Grace's Guide

British Industrial History

Grace's Guide is the leading source of historical information on industry and manufacturing in Britain. This web publication contains 148,470 pages of information and 233,895 images on early companies, their products and the people who designed and built them.

Crumlin Navigation Colliery

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Crumbling Crumlin. Surviving buildings, 2014, as seen from the site of the Crumlin Viaduct

at Crumlin, Ebbw Vale, South Wales

This colliery, together with the neighbouring Crumlin Viaduct, were once potent symbols of South Wales' industrial strength. At least the colliery's engine houses and other buildings have so far escaped destruction.

There were two winding engines, one for the north and one for the south shaft, and a large ventilating fan engine by Walker Brothers of Wigan. These engines were photographed by George Watkins in 1967[1]. Another fan engine had been removed by the time of his visit. Both winding engines were made by Markham and Co of Chesterfield in 1908, but, for some reason, they were of different designs. The North Shaft engine was of modern design, with a trunk frame and drop inlet and Corliss exhaust valves, whereas the South Shaft was of an older design, having Cornish valves and four-bar crossheads. The fan engine was unusual in its large size (500 HP) and in being of the triple expansion type. Corliss valves were used. Flywheel 16 ft. dia., rope-driven fan 24 ft. dia. Fortunately, the fan engine was preserved and could be seen running on steam at Cardiff Industrial Museum. Unfortunately, the museum was closed, apparently reflecting officialdom's attitude to South Wales' industrial history.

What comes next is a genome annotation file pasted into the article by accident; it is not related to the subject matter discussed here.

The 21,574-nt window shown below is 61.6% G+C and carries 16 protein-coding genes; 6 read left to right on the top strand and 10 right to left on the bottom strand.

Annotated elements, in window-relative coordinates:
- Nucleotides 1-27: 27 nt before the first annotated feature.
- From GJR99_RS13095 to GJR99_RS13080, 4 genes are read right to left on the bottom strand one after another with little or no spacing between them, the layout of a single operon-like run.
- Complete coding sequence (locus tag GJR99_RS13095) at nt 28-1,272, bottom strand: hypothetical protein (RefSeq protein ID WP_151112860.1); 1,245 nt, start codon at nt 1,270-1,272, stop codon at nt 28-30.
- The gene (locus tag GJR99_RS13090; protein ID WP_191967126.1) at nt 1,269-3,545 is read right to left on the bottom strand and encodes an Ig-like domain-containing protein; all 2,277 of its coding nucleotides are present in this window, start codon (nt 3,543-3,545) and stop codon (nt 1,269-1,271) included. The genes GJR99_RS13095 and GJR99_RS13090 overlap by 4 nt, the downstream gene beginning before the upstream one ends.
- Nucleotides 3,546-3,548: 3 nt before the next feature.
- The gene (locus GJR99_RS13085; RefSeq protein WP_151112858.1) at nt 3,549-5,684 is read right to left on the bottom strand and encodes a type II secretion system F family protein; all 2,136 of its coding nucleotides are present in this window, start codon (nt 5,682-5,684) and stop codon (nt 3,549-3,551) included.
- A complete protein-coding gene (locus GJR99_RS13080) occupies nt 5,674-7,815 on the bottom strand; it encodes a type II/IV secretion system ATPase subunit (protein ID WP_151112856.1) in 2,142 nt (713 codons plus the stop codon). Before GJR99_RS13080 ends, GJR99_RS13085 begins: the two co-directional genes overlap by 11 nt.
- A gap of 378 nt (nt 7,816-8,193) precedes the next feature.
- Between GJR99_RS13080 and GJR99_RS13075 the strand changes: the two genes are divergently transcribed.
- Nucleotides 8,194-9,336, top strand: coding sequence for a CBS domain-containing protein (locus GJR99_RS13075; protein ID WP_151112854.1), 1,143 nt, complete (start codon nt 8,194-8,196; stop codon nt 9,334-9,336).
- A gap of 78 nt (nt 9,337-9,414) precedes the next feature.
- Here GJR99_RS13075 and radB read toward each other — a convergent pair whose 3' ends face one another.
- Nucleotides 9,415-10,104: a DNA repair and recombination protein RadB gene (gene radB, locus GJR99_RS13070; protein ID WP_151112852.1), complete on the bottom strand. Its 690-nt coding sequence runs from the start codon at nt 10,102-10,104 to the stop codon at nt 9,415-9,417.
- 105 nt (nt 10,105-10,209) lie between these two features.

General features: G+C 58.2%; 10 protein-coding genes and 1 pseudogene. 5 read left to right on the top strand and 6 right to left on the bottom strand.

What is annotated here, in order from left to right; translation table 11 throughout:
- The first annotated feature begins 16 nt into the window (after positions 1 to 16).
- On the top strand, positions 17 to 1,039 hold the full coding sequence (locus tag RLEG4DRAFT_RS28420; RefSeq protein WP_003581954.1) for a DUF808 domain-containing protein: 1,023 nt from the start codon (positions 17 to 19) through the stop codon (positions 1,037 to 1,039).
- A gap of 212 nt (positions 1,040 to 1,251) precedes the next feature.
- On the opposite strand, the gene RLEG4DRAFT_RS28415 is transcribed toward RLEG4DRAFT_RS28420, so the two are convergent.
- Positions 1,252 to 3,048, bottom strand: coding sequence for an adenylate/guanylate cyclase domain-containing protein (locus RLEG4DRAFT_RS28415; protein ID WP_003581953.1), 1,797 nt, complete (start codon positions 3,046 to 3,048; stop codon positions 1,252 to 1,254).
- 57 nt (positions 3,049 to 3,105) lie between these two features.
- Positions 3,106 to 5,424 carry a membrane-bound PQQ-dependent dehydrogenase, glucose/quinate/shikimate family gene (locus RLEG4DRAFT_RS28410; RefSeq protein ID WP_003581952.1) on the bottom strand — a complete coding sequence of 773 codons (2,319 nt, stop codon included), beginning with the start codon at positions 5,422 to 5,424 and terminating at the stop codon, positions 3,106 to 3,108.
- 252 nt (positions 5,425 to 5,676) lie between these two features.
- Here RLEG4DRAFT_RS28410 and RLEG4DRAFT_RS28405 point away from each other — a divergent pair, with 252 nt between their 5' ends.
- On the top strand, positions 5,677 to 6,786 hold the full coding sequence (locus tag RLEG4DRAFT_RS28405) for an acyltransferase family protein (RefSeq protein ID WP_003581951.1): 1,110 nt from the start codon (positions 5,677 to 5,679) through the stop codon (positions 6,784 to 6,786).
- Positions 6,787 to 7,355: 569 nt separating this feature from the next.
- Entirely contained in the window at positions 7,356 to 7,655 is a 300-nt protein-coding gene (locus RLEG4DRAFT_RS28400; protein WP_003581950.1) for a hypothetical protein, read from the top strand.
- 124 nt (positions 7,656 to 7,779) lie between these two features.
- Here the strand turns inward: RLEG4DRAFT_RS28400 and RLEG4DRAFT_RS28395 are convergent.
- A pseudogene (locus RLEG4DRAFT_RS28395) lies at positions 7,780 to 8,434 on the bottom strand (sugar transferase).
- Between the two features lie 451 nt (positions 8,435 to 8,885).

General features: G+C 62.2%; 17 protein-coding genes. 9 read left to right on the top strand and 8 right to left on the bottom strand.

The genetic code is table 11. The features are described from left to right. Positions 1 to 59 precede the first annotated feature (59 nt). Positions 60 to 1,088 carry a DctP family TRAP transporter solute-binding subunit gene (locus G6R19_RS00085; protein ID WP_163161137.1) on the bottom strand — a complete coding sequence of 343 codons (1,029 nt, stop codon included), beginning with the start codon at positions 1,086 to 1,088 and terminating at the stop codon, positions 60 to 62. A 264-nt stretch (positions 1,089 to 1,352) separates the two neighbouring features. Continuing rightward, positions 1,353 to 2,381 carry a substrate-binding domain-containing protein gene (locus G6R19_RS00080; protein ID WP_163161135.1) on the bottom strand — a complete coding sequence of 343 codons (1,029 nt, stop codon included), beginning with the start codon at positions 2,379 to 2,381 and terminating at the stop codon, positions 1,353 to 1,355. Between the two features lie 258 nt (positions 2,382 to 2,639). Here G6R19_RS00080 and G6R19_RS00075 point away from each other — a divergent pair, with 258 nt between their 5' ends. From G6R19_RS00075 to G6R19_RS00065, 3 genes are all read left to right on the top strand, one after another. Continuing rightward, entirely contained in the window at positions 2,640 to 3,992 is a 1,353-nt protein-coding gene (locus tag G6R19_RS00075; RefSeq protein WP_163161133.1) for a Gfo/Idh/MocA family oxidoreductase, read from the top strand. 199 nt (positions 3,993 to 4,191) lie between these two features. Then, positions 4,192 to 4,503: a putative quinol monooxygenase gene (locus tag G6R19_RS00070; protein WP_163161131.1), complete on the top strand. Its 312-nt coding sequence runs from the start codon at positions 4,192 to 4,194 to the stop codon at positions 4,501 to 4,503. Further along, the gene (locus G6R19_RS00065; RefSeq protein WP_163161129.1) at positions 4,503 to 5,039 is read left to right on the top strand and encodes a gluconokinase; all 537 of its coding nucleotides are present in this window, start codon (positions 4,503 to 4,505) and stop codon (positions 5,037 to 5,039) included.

See Also


Sources of Information

  1. 'Stationary Steam Engines of Great Britain, Volume 4: Wales, Cheshire & Shropshire', by George Watkins, Landmark Publishing Ltd